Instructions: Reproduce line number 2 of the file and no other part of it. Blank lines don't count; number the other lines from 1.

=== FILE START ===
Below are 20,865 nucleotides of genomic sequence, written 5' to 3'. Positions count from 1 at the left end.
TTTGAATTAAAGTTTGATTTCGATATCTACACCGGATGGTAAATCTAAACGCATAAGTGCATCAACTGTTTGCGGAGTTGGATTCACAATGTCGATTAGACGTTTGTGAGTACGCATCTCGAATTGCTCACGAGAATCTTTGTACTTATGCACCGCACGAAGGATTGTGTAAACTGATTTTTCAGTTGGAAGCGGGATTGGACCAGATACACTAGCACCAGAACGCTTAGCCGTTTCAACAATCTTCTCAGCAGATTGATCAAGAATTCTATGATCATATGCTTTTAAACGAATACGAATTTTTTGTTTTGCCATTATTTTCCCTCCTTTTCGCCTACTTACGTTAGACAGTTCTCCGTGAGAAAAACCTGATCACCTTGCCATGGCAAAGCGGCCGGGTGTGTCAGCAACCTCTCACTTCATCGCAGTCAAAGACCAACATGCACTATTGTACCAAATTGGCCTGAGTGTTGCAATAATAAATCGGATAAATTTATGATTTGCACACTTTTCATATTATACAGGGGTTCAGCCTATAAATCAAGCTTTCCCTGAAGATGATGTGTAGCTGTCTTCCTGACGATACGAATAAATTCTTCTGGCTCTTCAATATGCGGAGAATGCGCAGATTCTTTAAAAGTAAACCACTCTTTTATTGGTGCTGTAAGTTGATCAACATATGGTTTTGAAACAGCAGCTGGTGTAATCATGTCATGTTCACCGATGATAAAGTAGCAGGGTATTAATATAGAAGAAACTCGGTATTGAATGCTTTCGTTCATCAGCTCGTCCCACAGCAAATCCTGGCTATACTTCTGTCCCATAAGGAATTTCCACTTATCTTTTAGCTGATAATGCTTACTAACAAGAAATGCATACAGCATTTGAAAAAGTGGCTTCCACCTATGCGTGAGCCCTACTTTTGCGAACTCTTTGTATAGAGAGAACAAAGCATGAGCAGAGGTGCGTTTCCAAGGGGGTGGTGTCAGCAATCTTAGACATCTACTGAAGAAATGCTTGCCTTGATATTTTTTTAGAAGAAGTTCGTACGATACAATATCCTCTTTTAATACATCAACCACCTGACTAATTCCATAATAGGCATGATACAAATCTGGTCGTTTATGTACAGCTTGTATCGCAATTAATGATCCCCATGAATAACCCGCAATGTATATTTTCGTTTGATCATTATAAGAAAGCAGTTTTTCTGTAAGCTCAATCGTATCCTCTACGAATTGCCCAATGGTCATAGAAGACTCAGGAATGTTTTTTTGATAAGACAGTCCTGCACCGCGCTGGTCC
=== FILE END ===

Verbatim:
TTTGAATTAAAGTTTGATTTCGATATCTACACCGGATGGTAAATCTAAACGCATAAGTGCATCAACTGTTTGCGGAGTTGGATTCACAATGTCGATTAGACGTTTGTGAGTACGCATCTCGAATTGCTCACGAGAATCTTTGTACTTATGCACCGCACGAAGGATTGTGTAAACTGATTTTTCAGTTGGAAGCGGGATTGGACCAGATACACTAGCACCAGAACGCTTAGCCGTTTCAACAATCTTCTCAGCAGATTGATCAAGAATTCTATGATCATATGCTTTTAAACGAATACGAATTTTTTGTTTTGCCATTATTTTCCCTCCTTTTCGCCTACTTACGTTAGACAGTTCTCCGTGAGAAAAACCTGATCACCTTGCCATGGCAAAGCGGCCGGGTGTGTCAGCAACCTCTCACTTCATCGCAGTCAAAGACCAACATGCACTATTGTACCAAATTGGCCTGAGTGTTGCAATAATAAATCGGATAAATTTATGATTTGCACACTTTTCATATTATACAGGGGTTCAGCCTATAAATCAAGCTTTCCCTGAAGATGATGTGTAGCTGTCTTCCTGACGATACGAATAAATTCTTCTGGCTCTTCAATATGCGGAGAATGCGCAGATTCTTTAAAAGTAAACCACTCTTTTATTGGTGCTGTAAGTTGATCAACATATGGTTTTGAAACAGCAGCTGGTGTAATCATGTCATGTTCACCGATGATAAAGTAGCAGGGTATTAATATAGAAGAAACTCGGTATTGAATGCTTTCGTTCATCAGCTCGTCCCACAGCAAATCCTGGCTATACTTCTGTCCCATAAGGAATTTCCACTTATCTTTTAGCTGATAATGCTTACTAACAAGAAATGCATACAGCATTTGAAAAAGTGGCTTCCACCTATGCGTGAGCCCTACTTTTGCGAACTCTTTGTATAGAGAGAACAAAGCATGAGCAGAGGTGCGTTTCCAAGGGGGTGGTGTCAGCAATCTTAGACATCTACTGAAGAAATGCTTGCCTTGATATTTTTTTAGAAGAAGTTCGTACGATACAATATCCTCTTTTAATACATCAACCACCTGACTAATTCCATAATAGGCATGATACAAATCTGGTCGTTTATGTACAGCTTGTATCGCAATTAATGATCCCCATGAATAACCCGCAATGTATATTTTCGTTTGATCATTATAAGAAAGCAGTTTTTCTGTAAGCTCAATCGTATCCTCTACGAATTGCCCAATGGTCATAGAAGACTCAGGAATGTTTTTTTGATAAGACAGTCCTGCACCGCGCTGGTCC